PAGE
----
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Paul Martin on courting Layton, dreading Gomery

Paul Martin Jr. has worn many crowns: captain of industry, slayer of the deficit, heir to his father's Liberal party leadership aspirations. But the crown he most desperately wanted took two decades to attain, and just two years to lose. Martin's ascent to the Prime Minister's Office was slow, calculated and fraught with obstacles. The CBC Archives website looks back at the political career of the Right Honourable Paul Martin.

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Much to his dismay, Paul Martin's career appears to be in the hands of two outsiders. New Democratic Party leader Jack Layton has the numbers to prop up Martin's minority government, but the two men have thus far been unable to work out a deal. Justice John Gomery is several months away from issuing his report on the sponsorship scandal that has devastated the Liberals. In this CBC Radio interview, Paul Martin discusses his uncomfortable dependence on these two men.
. Jack Layton's New Democrats won 19 seats in the 2004 election. Martin was hopeful that if the NDP could be convinced to vote with the Liberals, their combined numbers would pass any bill and keep the government from falling to a no-confidence decision.
. Martin's government barely got past its Oct. 5 speech from the throne. The Conservatives wanted an amendment to the speech, and they were supported by the Bloc Québécois and the NDP. Martin eventually agreed to a version of the amendment.

. The Conservatives then sought to use their "opposition days" to introduce a vote of no confidence. Martin retaliated by removing all opposition days, and appeared on television to ask Canadians to wait until the Gomery report was released before calling an election.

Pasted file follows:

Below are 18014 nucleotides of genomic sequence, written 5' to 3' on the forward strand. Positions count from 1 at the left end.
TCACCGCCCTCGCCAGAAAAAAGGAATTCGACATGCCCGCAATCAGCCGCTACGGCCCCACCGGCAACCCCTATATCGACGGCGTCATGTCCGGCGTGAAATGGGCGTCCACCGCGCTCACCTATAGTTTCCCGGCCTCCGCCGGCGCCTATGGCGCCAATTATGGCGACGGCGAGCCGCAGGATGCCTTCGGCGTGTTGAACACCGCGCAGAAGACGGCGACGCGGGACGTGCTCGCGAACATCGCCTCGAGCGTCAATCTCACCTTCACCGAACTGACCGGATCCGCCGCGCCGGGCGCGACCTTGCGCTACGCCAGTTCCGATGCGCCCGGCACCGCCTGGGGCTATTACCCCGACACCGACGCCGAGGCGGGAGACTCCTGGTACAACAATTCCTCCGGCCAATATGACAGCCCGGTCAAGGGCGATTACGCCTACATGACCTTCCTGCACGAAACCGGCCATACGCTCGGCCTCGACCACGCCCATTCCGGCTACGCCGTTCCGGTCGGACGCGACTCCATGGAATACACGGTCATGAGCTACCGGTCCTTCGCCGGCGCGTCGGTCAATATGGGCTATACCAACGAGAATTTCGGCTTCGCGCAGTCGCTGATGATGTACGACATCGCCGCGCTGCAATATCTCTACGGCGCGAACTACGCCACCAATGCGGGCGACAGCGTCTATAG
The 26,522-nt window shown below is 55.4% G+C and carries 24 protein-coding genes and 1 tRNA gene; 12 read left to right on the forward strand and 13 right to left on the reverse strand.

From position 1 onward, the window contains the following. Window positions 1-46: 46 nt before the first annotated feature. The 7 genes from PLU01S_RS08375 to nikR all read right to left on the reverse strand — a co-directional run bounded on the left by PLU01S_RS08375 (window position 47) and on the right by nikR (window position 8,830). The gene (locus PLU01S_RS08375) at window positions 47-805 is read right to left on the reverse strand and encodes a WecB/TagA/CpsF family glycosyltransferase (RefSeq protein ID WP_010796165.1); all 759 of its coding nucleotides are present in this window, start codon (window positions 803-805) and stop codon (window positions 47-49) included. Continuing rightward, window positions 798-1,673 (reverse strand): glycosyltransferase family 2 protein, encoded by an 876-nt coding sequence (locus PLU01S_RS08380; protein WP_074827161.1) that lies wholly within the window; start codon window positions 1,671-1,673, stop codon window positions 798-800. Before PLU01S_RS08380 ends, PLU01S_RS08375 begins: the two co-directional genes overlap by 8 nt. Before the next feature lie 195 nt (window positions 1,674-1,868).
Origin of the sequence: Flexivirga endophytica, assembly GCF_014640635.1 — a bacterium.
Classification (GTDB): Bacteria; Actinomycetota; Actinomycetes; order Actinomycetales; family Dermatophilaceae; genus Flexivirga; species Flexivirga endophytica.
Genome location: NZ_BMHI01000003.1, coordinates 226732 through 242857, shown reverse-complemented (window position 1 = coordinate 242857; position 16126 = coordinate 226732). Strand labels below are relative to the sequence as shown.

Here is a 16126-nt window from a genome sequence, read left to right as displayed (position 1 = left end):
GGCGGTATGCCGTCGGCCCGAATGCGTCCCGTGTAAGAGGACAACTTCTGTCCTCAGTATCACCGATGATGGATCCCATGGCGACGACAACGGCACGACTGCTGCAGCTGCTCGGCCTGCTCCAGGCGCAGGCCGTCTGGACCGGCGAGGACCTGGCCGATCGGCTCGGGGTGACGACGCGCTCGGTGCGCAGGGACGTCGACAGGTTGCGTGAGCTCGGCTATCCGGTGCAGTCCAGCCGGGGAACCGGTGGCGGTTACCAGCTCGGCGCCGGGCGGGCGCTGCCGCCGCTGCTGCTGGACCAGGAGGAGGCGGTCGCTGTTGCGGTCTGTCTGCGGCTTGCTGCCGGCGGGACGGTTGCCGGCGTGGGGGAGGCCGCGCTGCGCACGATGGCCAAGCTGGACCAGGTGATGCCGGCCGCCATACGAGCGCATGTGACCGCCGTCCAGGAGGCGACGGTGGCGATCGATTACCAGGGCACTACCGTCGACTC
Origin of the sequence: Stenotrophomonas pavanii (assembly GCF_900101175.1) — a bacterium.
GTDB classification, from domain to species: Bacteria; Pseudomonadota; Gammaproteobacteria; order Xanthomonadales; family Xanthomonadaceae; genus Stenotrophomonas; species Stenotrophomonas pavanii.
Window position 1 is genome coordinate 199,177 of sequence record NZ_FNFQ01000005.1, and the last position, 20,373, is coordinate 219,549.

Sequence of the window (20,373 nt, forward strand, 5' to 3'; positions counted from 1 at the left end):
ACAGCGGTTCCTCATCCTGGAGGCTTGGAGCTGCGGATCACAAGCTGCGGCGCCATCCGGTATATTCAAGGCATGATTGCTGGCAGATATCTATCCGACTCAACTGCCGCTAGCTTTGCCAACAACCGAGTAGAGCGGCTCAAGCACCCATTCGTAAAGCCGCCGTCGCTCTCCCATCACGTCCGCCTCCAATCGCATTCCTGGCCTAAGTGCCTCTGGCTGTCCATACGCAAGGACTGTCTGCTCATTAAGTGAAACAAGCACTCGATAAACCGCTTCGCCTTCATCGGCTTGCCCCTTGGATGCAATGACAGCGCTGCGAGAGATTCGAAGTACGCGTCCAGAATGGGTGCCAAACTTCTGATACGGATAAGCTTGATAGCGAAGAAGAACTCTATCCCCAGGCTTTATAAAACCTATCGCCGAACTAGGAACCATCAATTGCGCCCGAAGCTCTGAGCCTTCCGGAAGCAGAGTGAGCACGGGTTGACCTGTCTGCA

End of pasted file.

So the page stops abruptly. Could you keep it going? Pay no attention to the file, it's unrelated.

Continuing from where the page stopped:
. The next challenge came in the form of a parliamentary motion asking a government committee to express a lack of confidence in the government. The Conservatives and Bloc considered this to be a vote of no confidence, but the Liberals dismissed it as a procedural matter.

. The next major hurdle was the federal budget. Jack Layton offered his party's support in exchange for changes including new spending and the elimination of corporate tax cuts. The Liberals agreed.

. On May 17, Conservative MP Belinda Stronach crossed the floor to join the Liberals in a cabinet position. Her vote, and that of independent MP Chuck Cadman, ill with cancer, forced a tie on the May 19 budget vote. That allowed the Speaker of the House, Liberal Peter Milliken, to cast a tiebreaking vote supporting the government. It was the first time in Canadian history the speaker had done so on a confidence motion.

. Justice John Gomery issued his first report on the sponsorship scandal on Nov. 1, 2005. The report, designed to make clear who knew what and when, confirmed that an "elaborate kickback scheme" had funnelled money back to Liberal party headquarters in Quebec. He was unable to confirm how much money was involved. Gomery singled out several key Liberals for their misdeeds, and blamed former prime minister Jean Chrétien for the "culture of entitlement" that created the situation.

. Even though he was finance minister at the time of the sponsorship program, Paul Martin was cleared of any wrongdoing. Nonetheless, his government carried the taint of scandal into the next election.
. Gomery's second and final report was issued on Feb. 1, 2006. The second report looked at the lessons learned from the sponsorship scandal and recommended changes to ensure such a debacle could not happen again.
Medium: Radio
Program: As It Happens
Broadcast Date: April 25, 2005
Guest(s): Paul Martin
Host: Barbara Budd, Gillian Findlay
Duration: 11:06

Last updated: May 2, 2012

Page consulted on September 10, 2014

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